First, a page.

The airport has no place for a sense of humour. If you think you are a stand-up comedian please make sure you stay very far away from me when checking in at the airport or going through customs. All airport staff has their sense for humour surgically removed on their first day on the job. No matter how stupid or fantastical the questions they ask you may be, answer them as brief and concise and non-incriminating as possible. I once made the mistake of answering “Did you pack your own luggage?” with “No, my husband did”, causing a twenty minute delay as they searched my bag. I was also recently asked in Kenya whether I “ever assemble or tried to assemble a nuclear or chemical device”. Naturally after being asked this question I paused as I was trying to figure out if the natural poison concoction I developed last year to ward off pests in our garden constituted a “chemical device”. So I answered “No, not recently”. Needless to say both my luggage and I were thoroughly searched and each item carefully inspected. Speaking of luggage…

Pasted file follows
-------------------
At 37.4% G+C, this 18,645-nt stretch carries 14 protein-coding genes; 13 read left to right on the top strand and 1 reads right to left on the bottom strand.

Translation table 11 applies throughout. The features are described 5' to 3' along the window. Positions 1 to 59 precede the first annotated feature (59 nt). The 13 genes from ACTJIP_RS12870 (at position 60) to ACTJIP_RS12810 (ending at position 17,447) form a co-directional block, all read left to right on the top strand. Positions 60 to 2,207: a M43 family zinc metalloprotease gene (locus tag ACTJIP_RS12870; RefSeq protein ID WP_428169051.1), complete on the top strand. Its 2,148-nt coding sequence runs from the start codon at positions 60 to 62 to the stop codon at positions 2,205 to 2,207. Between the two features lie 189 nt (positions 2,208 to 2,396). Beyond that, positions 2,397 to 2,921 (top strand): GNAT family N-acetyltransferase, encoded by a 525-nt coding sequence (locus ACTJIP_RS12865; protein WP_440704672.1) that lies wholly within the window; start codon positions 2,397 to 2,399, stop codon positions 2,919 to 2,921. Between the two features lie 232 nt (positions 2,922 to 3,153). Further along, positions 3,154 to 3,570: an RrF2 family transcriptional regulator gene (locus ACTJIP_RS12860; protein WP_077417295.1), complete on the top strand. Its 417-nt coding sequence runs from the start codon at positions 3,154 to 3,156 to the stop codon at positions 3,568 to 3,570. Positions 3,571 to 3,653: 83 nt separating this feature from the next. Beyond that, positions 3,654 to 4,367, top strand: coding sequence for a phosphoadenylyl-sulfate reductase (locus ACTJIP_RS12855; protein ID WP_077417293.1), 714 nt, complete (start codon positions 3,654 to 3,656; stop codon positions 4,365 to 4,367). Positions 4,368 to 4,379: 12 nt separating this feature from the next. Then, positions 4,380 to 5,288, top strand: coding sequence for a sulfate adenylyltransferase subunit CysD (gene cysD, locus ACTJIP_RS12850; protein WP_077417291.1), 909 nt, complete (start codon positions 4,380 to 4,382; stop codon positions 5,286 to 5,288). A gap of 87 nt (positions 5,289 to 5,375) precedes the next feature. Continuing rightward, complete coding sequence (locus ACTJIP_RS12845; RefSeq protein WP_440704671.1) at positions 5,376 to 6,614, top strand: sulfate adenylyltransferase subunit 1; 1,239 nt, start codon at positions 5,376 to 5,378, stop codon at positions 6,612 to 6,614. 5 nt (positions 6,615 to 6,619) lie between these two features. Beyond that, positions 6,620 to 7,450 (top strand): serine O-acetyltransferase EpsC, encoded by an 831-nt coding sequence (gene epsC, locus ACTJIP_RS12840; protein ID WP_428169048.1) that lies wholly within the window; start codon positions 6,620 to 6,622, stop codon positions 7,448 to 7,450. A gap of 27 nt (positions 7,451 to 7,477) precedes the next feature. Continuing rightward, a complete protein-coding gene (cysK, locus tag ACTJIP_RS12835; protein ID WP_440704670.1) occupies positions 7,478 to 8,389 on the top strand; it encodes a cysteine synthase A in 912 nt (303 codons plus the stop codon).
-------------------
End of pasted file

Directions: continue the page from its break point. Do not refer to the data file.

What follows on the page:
Be very mindful of what you pack in your hand luggage. A couple of weeks ago I took a national flight for a short business trip. As usual when I checked in the check-in-counter-chick was adamant in reminding me not to leave any electronics in my luggage that’s to be loaded into cargo. Being the seasoned traveler that I am, I knew not to do this and I had my laptop, BlackBerry, their respective cables, a digital recorder and its batteries and my camera and its cable in my hand luggage. (Guess you can see where this is going). I gaily made my way to the security checkpoint, got my little plastic container, took off my watch and belt, took out my laptop and BlackBerry and placed all my items in the container.
As I, my bag and other items made our way through the metal detector and X-Ray machine alarms sounded and I was immediately pulled to the side. “Please empty your bag” I was insolently instructed. Apparently all the different items in my bag looked like pieces of a homemade bomb ready for assembly. As I emptied my bag the pièce de résistance fell out – a knife (don’t ask). The one time I forgot to check my bag before I leave home and I left a big ass knife in there. It was confiscated, I was questioned and I, my “bomb” and knife delayed my flight with a good 26 minutes. And then there is your passport. Possibly the most important document any traveller owns.